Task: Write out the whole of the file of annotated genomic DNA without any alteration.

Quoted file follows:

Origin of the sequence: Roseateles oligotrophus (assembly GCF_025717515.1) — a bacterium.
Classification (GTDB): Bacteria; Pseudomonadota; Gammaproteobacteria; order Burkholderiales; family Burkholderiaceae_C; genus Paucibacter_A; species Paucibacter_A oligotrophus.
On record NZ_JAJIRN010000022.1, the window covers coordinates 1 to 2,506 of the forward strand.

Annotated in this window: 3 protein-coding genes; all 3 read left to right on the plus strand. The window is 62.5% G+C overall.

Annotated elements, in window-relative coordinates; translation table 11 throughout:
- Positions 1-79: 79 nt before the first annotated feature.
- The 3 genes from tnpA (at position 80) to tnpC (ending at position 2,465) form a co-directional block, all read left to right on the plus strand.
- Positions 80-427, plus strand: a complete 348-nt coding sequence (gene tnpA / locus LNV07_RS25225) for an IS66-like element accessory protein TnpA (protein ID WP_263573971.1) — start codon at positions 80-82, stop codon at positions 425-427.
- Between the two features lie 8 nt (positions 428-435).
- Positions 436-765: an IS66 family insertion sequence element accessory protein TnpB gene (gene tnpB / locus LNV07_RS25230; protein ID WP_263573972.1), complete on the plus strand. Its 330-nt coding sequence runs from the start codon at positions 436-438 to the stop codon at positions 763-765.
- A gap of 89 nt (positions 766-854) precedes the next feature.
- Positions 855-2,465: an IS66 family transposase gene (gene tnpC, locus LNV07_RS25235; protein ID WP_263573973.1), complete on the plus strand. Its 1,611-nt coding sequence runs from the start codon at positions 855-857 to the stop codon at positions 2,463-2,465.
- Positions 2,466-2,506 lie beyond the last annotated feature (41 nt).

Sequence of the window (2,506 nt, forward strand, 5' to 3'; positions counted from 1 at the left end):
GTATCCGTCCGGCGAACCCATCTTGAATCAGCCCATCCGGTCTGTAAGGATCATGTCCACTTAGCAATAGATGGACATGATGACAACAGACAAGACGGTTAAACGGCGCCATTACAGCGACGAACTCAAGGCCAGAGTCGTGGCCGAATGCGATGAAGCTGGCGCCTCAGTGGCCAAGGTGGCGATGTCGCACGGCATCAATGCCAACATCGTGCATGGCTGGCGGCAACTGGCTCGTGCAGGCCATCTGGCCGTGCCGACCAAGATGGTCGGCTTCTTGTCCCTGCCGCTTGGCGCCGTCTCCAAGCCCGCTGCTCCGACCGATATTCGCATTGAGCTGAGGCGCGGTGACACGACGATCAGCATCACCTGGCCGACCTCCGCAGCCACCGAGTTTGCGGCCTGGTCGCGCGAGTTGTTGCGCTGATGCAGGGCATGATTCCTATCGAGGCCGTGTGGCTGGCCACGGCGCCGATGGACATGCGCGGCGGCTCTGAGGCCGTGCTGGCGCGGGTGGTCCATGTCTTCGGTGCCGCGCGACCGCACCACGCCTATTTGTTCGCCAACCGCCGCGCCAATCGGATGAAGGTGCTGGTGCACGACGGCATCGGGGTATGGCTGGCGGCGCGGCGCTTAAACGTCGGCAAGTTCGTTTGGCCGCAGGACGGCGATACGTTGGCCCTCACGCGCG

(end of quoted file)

Origin of the sequence: Roseateles oligotrophus (assembly GCF_025717515.1) — a bacterium.
Classification (GTDB): Bacteria; Pseudomonadota; Gammaproteobacteria; order Burkholderiales; family Burkholderiaceae_C; genus Paucibacter_A; species Paucibacter_A oligotrophus.
On record NZ_JAJIRN010000022.1, the window covers coordinates 1 to 2,506 of the forward strand.

Annotated in this window: 3 protein-coding genes; all 3 read left to right on the plus strand. The window is 62.5% G+C overall.

Annotated elements, in window-relative coordinates; translation table 11 throughout:
- Positions 1-79: 79 nt before the first annotated feature.
- The 3 genes from tnpA (at position 80) to tnpC (ending at position 2,465) form a co-directional block, all read left to right on the plus strand.
- Positions 80-427, plus strand: a complete 348-nt coding sequence (gene tnpA / locus LNV07_RS25225) for an IS66-like element accessory protein TnpA (protein ID WP_263573971.1) — start codon at positions 80-82, stop codon at positions 425-427.
- Between the two features lie 8 nt (positions 428-435).
- Positions 436-765: an IS66 family insertion sequence element accessory protein TnpB gene (gene tnpB / locus LNV07_RS25230; protein ID WP_263573972.1), complete on the plus strand. Its 330-nt coding sequence runs from the start codon at positions 436-438 to the stop codon at positions 763-765.
- A gap of 89 nt (positions 766-854) precedes the next feature.
- Positions 855-2,465: an IS66 family transposase gene (gene tnpC, locus LNV07_RS25235; protein ID WP_263573973.1), complete on the plus strand. Its 1,611-nt coding sequence runs from the start codon at positions 855-857 to the stop codon at positions 2,463-2,465.
- Positions 2,466-2,506 lie beyond the last annotated feature (41 nt).

Sequence of the window (2,506 nt, forward strand, 5' to 3'; positions counted from 1 at the left end):
GTATCCGTCCGGCGAACCCATCTTGAATCAGCCCATCCGGTCTGTAAGGATCATGTCCACTTAGCAATAGATGGACATGATGACAACAGACAAGACGGTTAAACGGCGCCATTACAGCGACGAACTCAAGGCCAGAGTCGTGGCCGAATGCGATGAAGCTGGCGCCTCAGTGGCCAAGGTGGCGATGTCGCACGGCATCAATGCCAACATCGTGCATGGCTGGCGGCAACTGGCTCGTGCAGGCCATCTGGCCGTGCCGACCAAGATGGTCGGCTTCTTGTCCCTGCCGCTTGGCGCCGTCTCCAAGCCCGCTGCTCCGACCGATATTCGCATTGAGCTGAGGCGCGGTGACACGACGATCAGCATCACCTGGCCGACCTCCGCAGCCACCGAGTTTGCGGCCTGGTCGCGCGAGTTGTTGCGCTGATGCAGGGCATGATTCCTATCGAGGCCGTGTGGCTGGCCACGGCGCCGATGGACATGCGCGGCGGCTCTGAGGCCGTGCTGGCGCGGGTGGTCCATGTCTTCGGTGCCGCGCGACCGCACCACGCCTATTTGTTCGCCAACCGCCGCGCCAATCGGATGAAGGTGCTGGTGCACGACGGCATCGGGGTATGGCTGGCGGCGCGGCGCTTAAACGTCGGCAAGTTCGTTTGGCCGCAGGACGGCGATACGTTGGCCCTCACGCGCG